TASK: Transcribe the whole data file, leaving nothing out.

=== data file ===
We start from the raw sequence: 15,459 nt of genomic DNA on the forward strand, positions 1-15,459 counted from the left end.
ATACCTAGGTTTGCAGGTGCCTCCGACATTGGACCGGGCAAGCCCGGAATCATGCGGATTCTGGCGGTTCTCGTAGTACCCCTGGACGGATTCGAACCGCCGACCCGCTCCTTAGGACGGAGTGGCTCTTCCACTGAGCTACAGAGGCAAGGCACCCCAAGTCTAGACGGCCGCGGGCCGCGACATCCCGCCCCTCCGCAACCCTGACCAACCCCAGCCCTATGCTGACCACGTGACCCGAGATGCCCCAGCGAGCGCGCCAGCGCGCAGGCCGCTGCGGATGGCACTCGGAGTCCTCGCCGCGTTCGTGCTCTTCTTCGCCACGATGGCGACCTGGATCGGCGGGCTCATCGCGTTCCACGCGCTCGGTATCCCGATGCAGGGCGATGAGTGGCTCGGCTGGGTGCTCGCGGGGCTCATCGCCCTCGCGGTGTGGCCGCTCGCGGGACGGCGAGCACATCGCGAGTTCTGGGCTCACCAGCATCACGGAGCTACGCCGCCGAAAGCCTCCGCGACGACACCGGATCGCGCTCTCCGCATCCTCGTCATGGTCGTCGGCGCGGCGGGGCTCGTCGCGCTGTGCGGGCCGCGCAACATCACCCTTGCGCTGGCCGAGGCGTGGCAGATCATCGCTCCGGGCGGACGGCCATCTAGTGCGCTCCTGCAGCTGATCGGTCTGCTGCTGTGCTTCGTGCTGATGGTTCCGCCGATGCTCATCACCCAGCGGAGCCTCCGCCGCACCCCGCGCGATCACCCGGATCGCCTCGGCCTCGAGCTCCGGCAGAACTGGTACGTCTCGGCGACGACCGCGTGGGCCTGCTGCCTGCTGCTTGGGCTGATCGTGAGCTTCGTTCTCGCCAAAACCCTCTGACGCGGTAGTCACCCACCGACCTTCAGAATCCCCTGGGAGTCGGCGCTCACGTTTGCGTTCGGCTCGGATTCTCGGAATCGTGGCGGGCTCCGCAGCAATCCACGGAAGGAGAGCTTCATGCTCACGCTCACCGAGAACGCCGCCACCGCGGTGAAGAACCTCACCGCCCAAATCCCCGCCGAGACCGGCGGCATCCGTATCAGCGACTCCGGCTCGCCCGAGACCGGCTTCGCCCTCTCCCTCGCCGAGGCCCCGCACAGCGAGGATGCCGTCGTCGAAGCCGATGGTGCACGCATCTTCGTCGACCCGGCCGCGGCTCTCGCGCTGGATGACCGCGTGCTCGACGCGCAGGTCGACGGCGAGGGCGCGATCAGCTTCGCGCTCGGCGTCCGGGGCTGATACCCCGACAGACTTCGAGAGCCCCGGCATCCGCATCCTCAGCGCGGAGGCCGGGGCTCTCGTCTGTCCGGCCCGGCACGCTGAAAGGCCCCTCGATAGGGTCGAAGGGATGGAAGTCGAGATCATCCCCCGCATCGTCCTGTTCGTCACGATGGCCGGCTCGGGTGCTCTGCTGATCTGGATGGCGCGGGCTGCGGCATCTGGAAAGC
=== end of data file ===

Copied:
We start from the raw sequence: 15,459 nt of genomic DNA on the forward strand, positions 1-15,459 counted from the left end.
ATACCTAGGTTTGCAGGTGCCTCCGACATTGGACCGGGCAAGCCCGGAATCATGCGGATTCTGGCGGTTCTCGTAGTACCCCTGGACGGATTCGAACCGCCGACCCGCTCCTTAGGACGGAGTGGCTCTTCCACTGAGCTACAGAGGCAAGGCACCCCAAGTCTAGACGGCCGCGGGCCGCGACATCCCGCCCCTCCGCAACCCTGACCAACCCCAGCCCTATGCTGACCACGTGACCCGAGATGCCCCAGCGAGCGCGCCAGCGCGCAGGCCGCTGCGGATGGCACTCGGAGTCCTCGCCGCGTTCGTGCTCTTCTTCGCCACGATGGCGACCTGGATCGGCGGGCTCATCGCGTTCCACGCGCTCGGTATCCCGATGCAGGGCGATGAGTGGCTCGGCTGGGTGCTCGCGGGGCTCATCGCCCTCGCGGTGTGGCCGCTCGCGGGACGGCGAGCACATCGCGAGTTCTGGGCTCACCAGCATCACGGAGCTACGCCGCCGAAAGCCTCCGCGACGACACCGGATCGCGCTCTCCGCATCCTCGTCATGGTCGTCGGCGCGGCGGGGCTCGTCGCGCTGTGCGGGCCGCGCAACATCACCCTTGCGCTGGCCGAGGCGTGGCAGATCATCGCTCCGGGCGGACGGCCATCTAGTGCGCTCCTGCAGCTGATCGGTCTGCTGCTGTGCTTCGTGCTGATGGTTCCGCCGATGCTCATCACCCAGCGGAGCCTCCGCCGCACCCCGCGCGATCACCCGGATCGCCTCGGCCTCGAGCTCCGGCAGAACTGGTACGTCTCGGCGACGACCGCGTGGGCCTGCTGCCTGCTGCTTGGGCTGATCGTGAGCTTCGTTCTCGCCAAAACCCTCTGACGCGGTAGTCACCCACCGACCTTCAGAATCCCCTGGGAGTCGGCGCTCACGTTTGCGTTCGGCTCGGATTCTCGGAATCGTGGCGGGCTCCGCAGCAATCCACGGAAGGAGAGCTTCATGCTCACGCTCACCGAGAACGCCGCCACCGCGGTGAAGAACCTCACCGCCCAAATCCCCGCCGAGACCGGCGGCATCCGTATCAGCGACTCCGGCTCGCCCGAGACCGGCTTCGCCCTCTCCCTCGCCGAGGCCCCGCACAGCGAGGATGCCGTCGTCGAAGCCGATGGTGCACGCATCTTCGTCGACCCGGCCGCGGCTCTCGCGCTGGATGACCGCGTGCTCGACGCGCAGGTCGACGGCGAGGGCGCGATCAGCTTCGCGCTCGGCGTCCGGGGCTGATACCCCGACAGACTTCGAGAGCCCCGGCATCCGCATCCTCAGCGCGGAGGCCGGGGCTCTCGTCTGTCCGGCCCGGCACGCTGAAAGGCCCCTCGATAGGGTCGAAGGGATGGAAGTCGAGATCATCCCCCGCATCGTCCTGTTCGTCACGATGGCCGGCTCGGGTGCTCTGCTGATCTGGATGGCGCGGGCTGCGGCATCTGGAAAGC